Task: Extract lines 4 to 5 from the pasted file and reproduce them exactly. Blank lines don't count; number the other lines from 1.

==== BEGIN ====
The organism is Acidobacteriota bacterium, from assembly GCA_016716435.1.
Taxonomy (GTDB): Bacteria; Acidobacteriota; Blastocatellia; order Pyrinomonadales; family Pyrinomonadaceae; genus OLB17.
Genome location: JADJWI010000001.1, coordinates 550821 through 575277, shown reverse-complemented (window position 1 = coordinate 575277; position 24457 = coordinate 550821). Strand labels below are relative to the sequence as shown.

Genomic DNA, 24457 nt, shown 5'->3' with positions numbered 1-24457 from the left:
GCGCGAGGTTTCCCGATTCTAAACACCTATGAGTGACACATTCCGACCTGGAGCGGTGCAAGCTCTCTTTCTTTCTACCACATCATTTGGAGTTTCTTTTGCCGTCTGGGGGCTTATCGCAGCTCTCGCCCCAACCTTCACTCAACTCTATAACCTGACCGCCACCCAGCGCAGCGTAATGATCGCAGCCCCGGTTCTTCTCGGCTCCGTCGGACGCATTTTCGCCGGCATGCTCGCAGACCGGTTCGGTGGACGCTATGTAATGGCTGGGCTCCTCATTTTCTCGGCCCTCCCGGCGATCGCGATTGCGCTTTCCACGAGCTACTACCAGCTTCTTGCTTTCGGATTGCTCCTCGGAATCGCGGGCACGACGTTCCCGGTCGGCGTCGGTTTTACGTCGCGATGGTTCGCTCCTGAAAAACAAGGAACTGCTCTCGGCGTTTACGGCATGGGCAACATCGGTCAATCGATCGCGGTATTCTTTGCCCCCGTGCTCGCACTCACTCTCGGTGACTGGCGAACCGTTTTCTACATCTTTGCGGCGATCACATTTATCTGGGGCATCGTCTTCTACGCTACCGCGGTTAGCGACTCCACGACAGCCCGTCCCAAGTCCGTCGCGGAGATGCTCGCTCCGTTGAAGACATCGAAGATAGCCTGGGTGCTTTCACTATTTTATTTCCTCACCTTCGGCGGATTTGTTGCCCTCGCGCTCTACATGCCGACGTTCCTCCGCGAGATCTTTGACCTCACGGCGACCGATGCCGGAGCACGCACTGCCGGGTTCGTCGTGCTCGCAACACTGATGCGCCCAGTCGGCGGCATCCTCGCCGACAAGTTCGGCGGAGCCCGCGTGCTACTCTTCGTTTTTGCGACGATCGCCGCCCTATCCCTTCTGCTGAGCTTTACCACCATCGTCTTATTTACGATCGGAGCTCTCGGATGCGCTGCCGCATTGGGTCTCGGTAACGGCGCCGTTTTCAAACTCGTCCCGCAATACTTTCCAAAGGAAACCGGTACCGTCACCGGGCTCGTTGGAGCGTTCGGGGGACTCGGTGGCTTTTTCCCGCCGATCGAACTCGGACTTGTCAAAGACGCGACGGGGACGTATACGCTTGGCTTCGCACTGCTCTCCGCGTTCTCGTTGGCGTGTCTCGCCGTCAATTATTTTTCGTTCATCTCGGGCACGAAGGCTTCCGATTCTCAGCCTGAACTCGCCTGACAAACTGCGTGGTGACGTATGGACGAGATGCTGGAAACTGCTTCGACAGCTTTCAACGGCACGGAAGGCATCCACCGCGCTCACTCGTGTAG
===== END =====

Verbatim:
Genomic DNA, 24457 nt, shown 5'->3' with positions numbered 1-24457 from the left:
GCGCGAGGTTTCCCGATTCTAAACACCTATGAGTGACACATTCCGACCTGGAGCGGTGCAAGCTCTCTTTCTTTCTACCACATCATTTGGAGTTTCTTTTGCCGTCTGGGGGCTTATCGCAGCTCTCGCCCCAACCTTCACTCAACTCTATAACCTGACCGCCACCCAGCGCAGCGTAATGATCGCAGCCCCGGTTCTTCTCGGCTCCGTCGGACGCATTTTCGCCGGCATGCTCGCAGACCGGTTCGGTGGACGCTATGTAATGGCTGGGCTCCTCATTTTCTCGGCCCTCCCGGCGATCGCGATTGCGCTTTCCACGAGCTACTACCAGCTTCTTGCTTTCGGATTGCTCCTCGGAATCGCGGGCACGACGTTCCCGGTCGGCGTCGGTTTTACGTCGCGATGGTTCGCTCCTGAAAAACAAGGAACTGCTCTCGGCGTTTACGGCATGGGCAACATCGGTCAATCGATCGCGGTATTCTTTGCCCCCGTGCTCGCACTCACTCTCGGTGACTGGCGAACCGTTTTCTACATCTTTGCGGCGATCACATTTATCTGGGGCATCGTCTTCTACGCTACCGCGGTTAGCGACTCCACGACAGCCCGTCCCAAGTCCGTCGCGGAGATGCTCGCTCCGTTGAAGACATCGAAGATAGCCTGGGTGCTTTCACTATTTTATTTCCTCACCTTCGGCGGATTTGTTGCCCTCGCGCTCTACATGCCGACGTTCCTCCGCGAGATCTTTGACCTCACGGCGACCGATGCCGGAGCACGCACTGCCGGGTTCGTCGTGCTCGCAACACTGATGCGCCCAGTCGGCGGCATCCTCGCCGACAAGTTCGGCGGAGCCCGCGTGCTACTCTTCGTTTTTGCGACGATCGCCGCCCTATCCCTTCTGCTGAGCTTTACCACCATCGTCTTATTTACGATCGGAGCTCTCGGATGCGCTGCCGCATTGGGTCTCGGTAACGGCGCCGTTTTCAAACTCGTCCCGCAATACTTTCCAAAGGAAACCGGTACCGTCACCGGGCTCGTTGGAGCGTTCGGGGGACTCGGTGGCTTTTTCCCGCCGATCGAACTCGGACTTGTCAAAGACGCGACGGGGACGTATACGCTTGGCTTCGCACTGCTCTCCGCGTTCTCGTTGGCGTGTCTCGCCGTCAATTATTTTTCGTTCATCTCGGGCACGAAGGCTTCCGATTCTCAGCCTGAACTCGCCTGACAAACTGCGTGGTGACGTATGGACGAGATGCTGGAAACTGCTTCGACAGCTTTCAACGGCACGGAAGGCATCCACCGCGCTCACTCGTGTAG